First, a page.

II. Dr. Peter Weiss of Medically Incorrect makes many of the same points in this video. Dr. Weiss's prescription for reform includes the following items:
  1. Increase competition among insurance companies by allowing them to compete across state lines.
  2. Allow people to buy health insurance through affinity groups like AAA or Costco without regard to pre-existing conditions (just as employees get insurance through large employers).
  3. For employees who lose their jobs, allow them to buy COBRA insurance at the employer was paying (not the double or triple rate that COBRA charges).
  4. Strive for major illness insurance. Insurance is meant for catastrophes, not for everyday expense. Make people pay out of their own pocket for small predictable expense like office visits and PAP smears.
  5. Have a system where consumer must take ownership of expenses (because cost is the main culprit, not access or quality).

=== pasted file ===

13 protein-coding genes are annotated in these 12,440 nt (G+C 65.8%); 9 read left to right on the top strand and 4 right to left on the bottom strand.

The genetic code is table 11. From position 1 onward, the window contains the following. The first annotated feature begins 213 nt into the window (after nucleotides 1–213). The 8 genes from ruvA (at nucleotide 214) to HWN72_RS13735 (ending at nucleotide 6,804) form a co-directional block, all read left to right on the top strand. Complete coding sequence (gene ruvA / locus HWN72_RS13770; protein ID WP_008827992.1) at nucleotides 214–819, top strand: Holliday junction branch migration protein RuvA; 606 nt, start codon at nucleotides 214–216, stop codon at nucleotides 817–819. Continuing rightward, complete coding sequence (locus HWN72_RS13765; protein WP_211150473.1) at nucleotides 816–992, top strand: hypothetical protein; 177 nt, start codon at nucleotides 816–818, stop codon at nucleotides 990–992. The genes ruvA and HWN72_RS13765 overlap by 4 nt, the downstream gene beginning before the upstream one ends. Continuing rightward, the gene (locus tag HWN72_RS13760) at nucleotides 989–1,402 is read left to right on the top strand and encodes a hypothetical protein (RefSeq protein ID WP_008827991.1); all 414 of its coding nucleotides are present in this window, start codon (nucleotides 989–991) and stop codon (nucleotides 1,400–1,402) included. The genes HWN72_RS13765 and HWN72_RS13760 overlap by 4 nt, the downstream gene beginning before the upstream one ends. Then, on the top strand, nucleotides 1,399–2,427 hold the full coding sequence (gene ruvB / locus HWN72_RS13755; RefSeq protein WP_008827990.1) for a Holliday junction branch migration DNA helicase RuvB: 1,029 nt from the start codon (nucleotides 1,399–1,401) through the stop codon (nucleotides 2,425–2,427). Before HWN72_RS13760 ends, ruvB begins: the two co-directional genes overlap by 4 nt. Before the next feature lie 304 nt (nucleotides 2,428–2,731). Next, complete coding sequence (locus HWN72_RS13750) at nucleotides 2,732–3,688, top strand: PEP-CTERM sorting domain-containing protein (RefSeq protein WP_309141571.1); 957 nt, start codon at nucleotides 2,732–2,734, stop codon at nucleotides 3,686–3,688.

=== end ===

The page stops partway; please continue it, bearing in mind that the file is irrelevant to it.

III. Then, there's Congressman/Doctor Tom Price's alternative bill titled Empower Patients First (H.R. 3400). It suggests:
  • Fix the unfairness in the tax treatment of health insurance by extending a tax credit or deduction to those without employer-sponsored insurance;
  • Use automatic enrollment, with a right to “opt out” of health insurance coverage, and promote defined-contributions for employer plans, instead of using government coercion and mandates, to expand coverage;
  • Establish health plan portals in the states so that patients can own and control their own health insurance;
  • Offer low-income Americans the option of a voucher to purchase private coverage; and
  • Give states incentives to experiment with how best to cover high cost individuals.
The full clip on health care is here (length 10:52):